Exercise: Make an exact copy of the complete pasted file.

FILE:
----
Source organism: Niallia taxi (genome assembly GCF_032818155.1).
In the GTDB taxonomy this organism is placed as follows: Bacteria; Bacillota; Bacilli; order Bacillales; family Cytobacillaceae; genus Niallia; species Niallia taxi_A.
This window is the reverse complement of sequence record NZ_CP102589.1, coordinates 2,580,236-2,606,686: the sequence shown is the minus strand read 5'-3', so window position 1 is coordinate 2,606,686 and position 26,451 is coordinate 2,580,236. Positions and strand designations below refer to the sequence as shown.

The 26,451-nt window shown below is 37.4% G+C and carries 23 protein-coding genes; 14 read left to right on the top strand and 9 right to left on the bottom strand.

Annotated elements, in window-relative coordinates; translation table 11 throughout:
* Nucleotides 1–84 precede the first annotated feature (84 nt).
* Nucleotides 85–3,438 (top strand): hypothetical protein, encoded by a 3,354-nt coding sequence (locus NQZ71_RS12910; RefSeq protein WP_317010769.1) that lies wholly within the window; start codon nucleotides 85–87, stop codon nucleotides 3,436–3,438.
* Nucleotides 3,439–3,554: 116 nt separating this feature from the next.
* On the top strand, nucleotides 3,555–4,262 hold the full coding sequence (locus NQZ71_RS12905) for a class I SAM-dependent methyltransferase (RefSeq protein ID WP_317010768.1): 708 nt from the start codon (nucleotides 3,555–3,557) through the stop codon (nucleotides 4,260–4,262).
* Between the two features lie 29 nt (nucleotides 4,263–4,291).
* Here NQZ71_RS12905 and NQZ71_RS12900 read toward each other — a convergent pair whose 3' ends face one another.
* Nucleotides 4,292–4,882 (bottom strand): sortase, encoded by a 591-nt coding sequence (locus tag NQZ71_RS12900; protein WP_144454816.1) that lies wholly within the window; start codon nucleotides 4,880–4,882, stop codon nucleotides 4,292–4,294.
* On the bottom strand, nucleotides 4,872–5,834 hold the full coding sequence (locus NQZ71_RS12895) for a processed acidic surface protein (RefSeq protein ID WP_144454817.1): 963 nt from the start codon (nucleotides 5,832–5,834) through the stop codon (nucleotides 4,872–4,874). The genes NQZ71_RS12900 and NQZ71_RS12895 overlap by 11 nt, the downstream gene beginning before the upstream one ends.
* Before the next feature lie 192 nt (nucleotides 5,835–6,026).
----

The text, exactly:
Source organism: Niallia taxi (genome assembly GCF_032818155.1).
In the GTDB taxonomy this organism is placed as follows: Bacteria; Bacillota; Bacilli; order Bacillales; family Cytobacillaceae; genus Niallia; species Niallia taxi_A.
This window is the reverse complement of sequence record NZ_CP102589.1, coordinates 2,580,236-2,606,686: the sequence shown is the minus strand read 5'-3', so window position 1 is coordinate 2,606,686 and position 26,451 is coordinate 2,580,236. Positions and strand designations below refer to the sequence as shown.

The 26,451-nt window shown below is 37.4% G+C and carries 23 protein-coding genes; 14 read left to right on the top strand and 9 right to left on the bottom strand.

Annotated elements, in window-relative coordinates; translation table 11 throughout:
* Nucleotides 1–84 precede the first annotated feature (84 nt).
* Nucleotides 85–3,438 (top strand): hypothetical protein, encoded by a 3,354-nt coding sequence (locus NQZ71_RS12910; RefSeq protein WP_317010769.1) that lies wholly within the window; start codon nucleotides 85–87, stop codon nucleotides 3,436–3,438.
* Nucleotides 3,439–3,554: 116 nt separating this feature from the next.
* On the top strand, nucleotides 3,555–4,262 hold the full coding sequence (locus NQZ71_RS12905) for a class I SAM-dependent methyltransferase (RefSeq protein ID WP_317010768.1): 708 nt from the start codon (nucleotides 3,555–3,557) through the stop codon (nucleotides 4,260–4,262).
* Between the two features lie 29 nt (nucleotides 4,263–4,291).
* Here NQZ71_RS12905 and NQZ71_RS12900 read toward each other — a convergent pair whose 3' ends face one another.
* Nucleotides 4,292–4,882 (bottom strand): sortase, encoded by a 591-nt coding sequence (locus tag NQZ71_RS12900; protein WP_144454816.1) that lies wholly within the window; start codon nucleotides 4,880–4,882, stop codon nucleotides 4,292–4,294.
* On the bottom strand, nucleotides 4,872–5,834 hold the full coding sequence (locus NQZ71_RS12895) for a processed acidic surface protein (RefSeq protein ID WP_144454817.1): 963 nt from the start codon (nucleotides 5,832–5,834) through the stop codon (nucleotides 4,872–4,874). The genes NQZ71_RS12900 and NQZ71_RS12895 overlap by 11 nt, the downstream gene beginning before the upstream one ends.
* Before the next feature lie 192 nt (nucleotides 5,835–6,026).